Gestational diabetes is a form of diabetes that can develop during pregnancy, often during the second trimester. The condition causes glucose levels in the bloodstream to be higher than normal. Early diagnosis and treatment can help the woman manage the condition. If left untreated, high blood glucose in the mother increases the risk of jaundice, breathing and hypoglycemia problems in the newborn. Uncontrolled gestational diabetes also can increase the risk of premature delivery and preeclampsia, or pregnancy-induced high blood pressure.

“Although it is important to quickly intervene in cases of gestational diabetes, often only women who have risk factors like a family history or obesity are screened early in pregnancy,” said one of the study’s authors, Atsuhiro Ichihara, MD, PhD, of Tokyo Women’s Medical University. “Women who don’t have the traditional risk factors may not be diagnosed until the second trimester. The method identified in this study offers every pregnant woman the opportunity to know her risk early on.”

The prospective cohort study tested the blood of 716 pregnant women during the first trimester to measure their levels of the soluble (pro)renin receptor, or s(P)RR. Of the participants, 44 women developed gestational diabetes.

Researchers found pregnant women with elevated s(P)RR levels were more likely to be diagnosed with gestational diabetes. Women who had the highest s(P)RR levels were 2.9 times more likely to develop gestational diabetes than women who had the lowest levels.

“In addition to gestational diabetes, recent studies have found elevated s(P)RR levels are associated with the birth of larger babies and high blood pressure in late pregnancy,” Ichihara said. “The evidence suggests the biomarker is important in the interaction between mother and fetus during pregnancy.”

Source: Prediction of Gestational Diabetes Mellitus by Soluble (Pro)Renin Receptor during the First Trimester

Source: EurekAlert!

ALS Association-Funded Study Finds Blood Protein May Serve as Biomarker to Measure ALS Decline

According to a new study published online on October 31 in the Journal of Neurology, Neurosurgery and Psychiatry, a protein in the blood may serve as a biomarker, providing amyotrophic lateral sclerosis (ALS) researchers a way to track the progress of the disease and potentially to determine quickly whether a patient is responding to therapy. The study was supported by the EMD/ALS Biomarker Research Fund through the Keith Worthington Chapter of The ALS Association and is one of 80 active projects in The ALS Association’s Translational Research Advancing Therapies (TREAT ALS™) research portfolio.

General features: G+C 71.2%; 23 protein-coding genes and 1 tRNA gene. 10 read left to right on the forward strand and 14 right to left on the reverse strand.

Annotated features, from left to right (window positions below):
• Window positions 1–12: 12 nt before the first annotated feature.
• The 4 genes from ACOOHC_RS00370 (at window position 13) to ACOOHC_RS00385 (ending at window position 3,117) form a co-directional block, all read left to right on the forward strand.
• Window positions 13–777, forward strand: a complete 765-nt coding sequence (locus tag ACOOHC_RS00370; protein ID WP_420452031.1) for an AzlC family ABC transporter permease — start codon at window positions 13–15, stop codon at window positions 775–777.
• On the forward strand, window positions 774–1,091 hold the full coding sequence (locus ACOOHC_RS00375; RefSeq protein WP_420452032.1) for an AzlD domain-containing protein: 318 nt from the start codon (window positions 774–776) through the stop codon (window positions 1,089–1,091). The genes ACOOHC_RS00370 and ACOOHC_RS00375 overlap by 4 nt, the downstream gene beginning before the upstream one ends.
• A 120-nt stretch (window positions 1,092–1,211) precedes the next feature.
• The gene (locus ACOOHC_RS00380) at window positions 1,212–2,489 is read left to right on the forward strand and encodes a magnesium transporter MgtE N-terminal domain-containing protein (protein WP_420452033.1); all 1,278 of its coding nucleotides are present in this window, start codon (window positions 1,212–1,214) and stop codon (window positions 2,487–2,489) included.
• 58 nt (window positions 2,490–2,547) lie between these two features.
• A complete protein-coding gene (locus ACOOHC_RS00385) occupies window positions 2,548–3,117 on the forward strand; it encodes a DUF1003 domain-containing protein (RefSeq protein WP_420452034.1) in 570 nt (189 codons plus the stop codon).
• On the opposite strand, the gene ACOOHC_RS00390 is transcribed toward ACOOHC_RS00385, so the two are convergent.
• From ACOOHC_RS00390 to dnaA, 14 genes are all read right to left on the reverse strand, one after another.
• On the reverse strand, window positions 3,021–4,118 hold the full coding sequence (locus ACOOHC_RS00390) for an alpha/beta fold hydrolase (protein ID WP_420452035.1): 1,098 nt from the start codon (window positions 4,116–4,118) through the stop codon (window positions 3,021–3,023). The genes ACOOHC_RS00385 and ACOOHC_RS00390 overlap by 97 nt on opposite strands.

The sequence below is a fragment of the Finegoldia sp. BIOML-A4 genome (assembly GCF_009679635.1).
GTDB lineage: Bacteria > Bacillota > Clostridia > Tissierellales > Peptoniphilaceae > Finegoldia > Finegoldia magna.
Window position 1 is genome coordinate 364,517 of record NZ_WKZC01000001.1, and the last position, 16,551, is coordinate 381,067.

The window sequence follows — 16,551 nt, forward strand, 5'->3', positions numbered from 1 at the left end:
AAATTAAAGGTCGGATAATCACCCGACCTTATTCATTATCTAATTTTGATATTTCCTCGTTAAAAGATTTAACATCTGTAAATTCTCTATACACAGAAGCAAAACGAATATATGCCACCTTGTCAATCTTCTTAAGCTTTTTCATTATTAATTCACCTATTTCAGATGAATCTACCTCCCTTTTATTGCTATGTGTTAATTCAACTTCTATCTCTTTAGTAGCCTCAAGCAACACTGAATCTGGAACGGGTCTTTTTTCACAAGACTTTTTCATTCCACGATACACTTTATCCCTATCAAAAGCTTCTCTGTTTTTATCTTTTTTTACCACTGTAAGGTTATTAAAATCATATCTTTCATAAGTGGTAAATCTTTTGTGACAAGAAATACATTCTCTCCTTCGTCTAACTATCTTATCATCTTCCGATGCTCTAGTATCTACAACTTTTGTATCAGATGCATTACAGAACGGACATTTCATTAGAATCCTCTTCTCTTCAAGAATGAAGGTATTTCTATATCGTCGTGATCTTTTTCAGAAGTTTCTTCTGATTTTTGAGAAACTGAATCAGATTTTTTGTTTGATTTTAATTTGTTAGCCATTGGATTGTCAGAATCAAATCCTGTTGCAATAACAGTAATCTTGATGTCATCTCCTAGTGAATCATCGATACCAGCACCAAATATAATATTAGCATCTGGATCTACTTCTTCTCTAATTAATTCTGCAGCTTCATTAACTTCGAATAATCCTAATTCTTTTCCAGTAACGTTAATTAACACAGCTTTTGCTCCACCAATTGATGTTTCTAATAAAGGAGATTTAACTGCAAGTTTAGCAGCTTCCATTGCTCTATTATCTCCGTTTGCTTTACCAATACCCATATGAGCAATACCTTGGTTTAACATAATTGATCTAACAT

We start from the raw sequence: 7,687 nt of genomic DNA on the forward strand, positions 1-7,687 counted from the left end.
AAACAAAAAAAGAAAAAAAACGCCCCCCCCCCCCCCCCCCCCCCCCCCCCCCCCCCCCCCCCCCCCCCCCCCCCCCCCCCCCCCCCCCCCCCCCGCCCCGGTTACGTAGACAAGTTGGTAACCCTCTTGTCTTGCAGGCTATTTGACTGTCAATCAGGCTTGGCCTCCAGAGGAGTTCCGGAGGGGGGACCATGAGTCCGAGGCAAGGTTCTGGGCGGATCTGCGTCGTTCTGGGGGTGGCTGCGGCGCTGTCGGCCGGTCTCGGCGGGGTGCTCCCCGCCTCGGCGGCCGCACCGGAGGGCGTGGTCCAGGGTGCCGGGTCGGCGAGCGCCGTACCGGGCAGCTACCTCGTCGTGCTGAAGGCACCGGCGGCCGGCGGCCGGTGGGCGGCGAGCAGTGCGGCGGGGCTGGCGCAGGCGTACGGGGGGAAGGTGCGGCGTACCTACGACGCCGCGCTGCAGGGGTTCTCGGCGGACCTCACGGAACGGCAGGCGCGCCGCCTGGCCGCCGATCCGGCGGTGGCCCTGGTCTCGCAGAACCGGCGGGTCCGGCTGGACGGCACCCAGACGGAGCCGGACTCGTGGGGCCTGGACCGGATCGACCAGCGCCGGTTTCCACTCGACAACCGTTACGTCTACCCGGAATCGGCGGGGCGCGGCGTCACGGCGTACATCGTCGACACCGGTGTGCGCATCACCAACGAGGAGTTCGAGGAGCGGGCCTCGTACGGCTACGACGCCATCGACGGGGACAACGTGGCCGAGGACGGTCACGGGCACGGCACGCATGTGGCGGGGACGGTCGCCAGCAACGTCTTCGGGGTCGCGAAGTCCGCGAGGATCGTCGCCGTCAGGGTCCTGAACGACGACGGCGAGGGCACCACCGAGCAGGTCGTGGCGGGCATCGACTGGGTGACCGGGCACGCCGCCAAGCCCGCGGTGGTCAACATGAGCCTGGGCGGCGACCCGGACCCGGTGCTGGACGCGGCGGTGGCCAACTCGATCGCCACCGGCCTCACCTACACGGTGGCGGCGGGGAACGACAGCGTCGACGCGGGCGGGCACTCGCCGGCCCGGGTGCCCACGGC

Time to Breathe a Sigh of Relief

British Columbia is facing a healthcare funding challenge and two of the major drivers contributing to it are emphysema and bronchitis, known together as Chronic Obstructive Pulmonary Disease (COPD). Exacerbations of COPD, or ‘lung attacks’, are currently the leading cause of emergency room visits and hospitalizations among chronic disease sufferers in BC, and across the country. Such lung attacks are also costly to the healthcare system, accounting for over $5.7 billion in direct, and $6.7 billion for indirect, healthcare costs every year in Canada.

Biogen Idec to Acquire Stromedix

Biogen Idec (NASDAQ: BIIB) and Stromedix, Inc. recently announced that they have entered into a definitive agreement under which Biogen Idec will acquire Stromedix Inc., a privately held biotechnology company focused on innovative therapies for fibrosis and organ failure. Under the terms of the agreement, Biogen Idec will make an upfront cash payment of $75 million and additional contingent value payments of up to $487.5 million based on the achievement of certain development and approval milestones across multiple indications.